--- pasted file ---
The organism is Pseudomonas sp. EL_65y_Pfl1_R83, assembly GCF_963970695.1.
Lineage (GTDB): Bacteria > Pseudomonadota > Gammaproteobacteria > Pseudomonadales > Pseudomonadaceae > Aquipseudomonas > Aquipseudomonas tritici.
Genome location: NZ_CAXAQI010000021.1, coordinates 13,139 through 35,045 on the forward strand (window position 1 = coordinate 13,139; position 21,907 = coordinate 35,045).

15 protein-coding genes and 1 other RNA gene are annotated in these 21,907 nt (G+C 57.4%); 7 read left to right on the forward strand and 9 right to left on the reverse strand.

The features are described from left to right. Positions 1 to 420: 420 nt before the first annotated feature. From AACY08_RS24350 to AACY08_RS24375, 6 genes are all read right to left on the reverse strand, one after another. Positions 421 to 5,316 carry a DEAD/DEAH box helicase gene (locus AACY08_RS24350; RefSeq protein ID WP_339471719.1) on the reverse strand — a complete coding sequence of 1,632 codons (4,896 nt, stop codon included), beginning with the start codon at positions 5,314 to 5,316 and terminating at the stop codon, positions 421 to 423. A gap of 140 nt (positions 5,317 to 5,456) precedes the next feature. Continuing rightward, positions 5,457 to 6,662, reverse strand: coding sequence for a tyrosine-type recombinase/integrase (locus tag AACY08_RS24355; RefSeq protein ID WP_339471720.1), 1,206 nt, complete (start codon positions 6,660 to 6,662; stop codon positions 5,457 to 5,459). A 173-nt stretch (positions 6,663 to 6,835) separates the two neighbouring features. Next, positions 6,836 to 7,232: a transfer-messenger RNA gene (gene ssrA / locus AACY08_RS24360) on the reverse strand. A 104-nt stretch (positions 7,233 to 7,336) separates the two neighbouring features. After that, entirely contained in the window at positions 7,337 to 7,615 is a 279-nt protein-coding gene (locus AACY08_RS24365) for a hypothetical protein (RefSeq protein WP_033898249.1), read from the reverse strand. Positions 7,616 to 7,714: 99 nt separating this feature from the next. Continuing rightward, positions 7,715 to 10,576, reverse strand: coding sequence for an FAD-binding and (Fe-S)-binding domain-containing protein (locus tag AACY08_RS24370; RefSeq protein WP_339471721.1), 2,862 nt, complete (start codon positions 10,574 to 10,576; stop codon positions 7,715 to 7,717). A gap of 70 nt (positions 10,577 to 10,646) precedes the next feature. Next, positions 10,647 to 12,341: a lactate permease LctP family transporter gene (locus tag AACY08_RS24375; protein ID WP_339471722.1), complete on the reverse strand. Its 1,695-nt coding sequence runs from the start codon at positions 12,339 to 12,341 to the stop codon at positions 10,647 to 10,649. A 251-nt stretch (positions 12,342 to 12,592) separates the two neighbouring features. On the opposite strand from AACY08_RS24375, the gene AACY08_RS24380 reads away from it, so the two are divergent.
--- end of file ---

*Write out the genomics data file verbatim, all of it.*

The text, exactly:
The organism is Pseudomonas sp. EL_65y_Pfl1_R83, assembly GCF_963970695.1.
Lineage (GTDB): Bacteria > Pseudomonadota > Gammaproteobacteria > Pseudomonadales > Pseudomonadaceae > Aquipseudomonas > Aquipseudomonas tritici.
Genome location: NZ_CAXAQI010000021.1, coordinates 13,139 through 35,045 on the forward strand (window position 1 = coordinate 13,139; position 21,907 = coordinate 35,045).

15 protein-coding genes and 1 other RNA gene are annotated in these 21,907 nt (G+C 57.4%); 7 read left to right on the forward strand and 9 right to left on the reverse strand.

The features are described from left to right. Positions 1 to 420: 420 nt before the first annotated feature. From AACY08_RS24350 to AACY08_RS24375, 6 genes are all read right to left on the reverse strand, one after another. Positions 421 to 5,316 carry a DEAD/DEAH box helicase gene (locus AACY08_RS24350; RefSeq protein ID WP_339471719.1) on the reverse strand — a complete coding sequence of 1,632 codons (4,896 nt, stop codon included), beginning with the start codon at positions 5,314 to 5,316 and terminating at the stop codon, positions 421 to 423. A gap of 140 nt (positions 5,317 to 5,456) precedes the next feature. Continuing rightward, positions 5,457 to 6,662, reverse strand: coding sequence for a tyrosine-type recombinase/integrase (locus tag AACY08_RS24355; RefSeq protein ID WP_339471720.1), 1,206 nt, complete (start codon positions 6,660 to 6,662; stop codon positions 5,457 to 5,459). A 173-nt stretch (positions 6,663 to 6,835) separates the two neighbouring features. Next, positions 6,836 to 7,232: a transfer-messenger RNA gene (gene ssrA / locus AACY08_RS24360) on the reverse strand. A 104-nt stretch (positions 7,233 to 7,336) separates the two neighbouring features. After that, entirely contained in the window at positions 7,337 to 7,615 is a 279-nt protein-coding gene (locus AACY08_RS24365) for a hypothetical protein (RefSeq protein WP_033898249.1), read from the reverse strand. Positions 7,616 to 7,714: 99 nt separating this feature from the next. Continuing rightward, positions 7,715 to 10,576, reverse strand: coding sequence for an FAD-binding and (Fe-S)-binding domain-containing protein (locus tag AACY08_RS24370; RefSeq protein WP_339471721.1), 2,862 nt, complete (start codon positions 10,574 to 10,576; stop codon positions 7,715 to 7,717). A gap of 70 nt (positions 10,577 to 10,646) precedes the next feature. Next, positions 10,647 to 12,341: a lactate permease LctP family transporter gene (locus tag AACY08_RS24375; protein ID WP_339471722.1), complete on the reverse strand. Its 1,695-nt coding sequence runs from the start codon at positions 12,339 to 12,341 to the stop codon at positions 10,647 to 10,649. A 251-nt stretch (positions 12,342 to 12,592) separates the two neighbouring features. On the opposite strand from AACY08_RS24375, the gene AACY08_RS24380 reads away from it, so the two are divergent.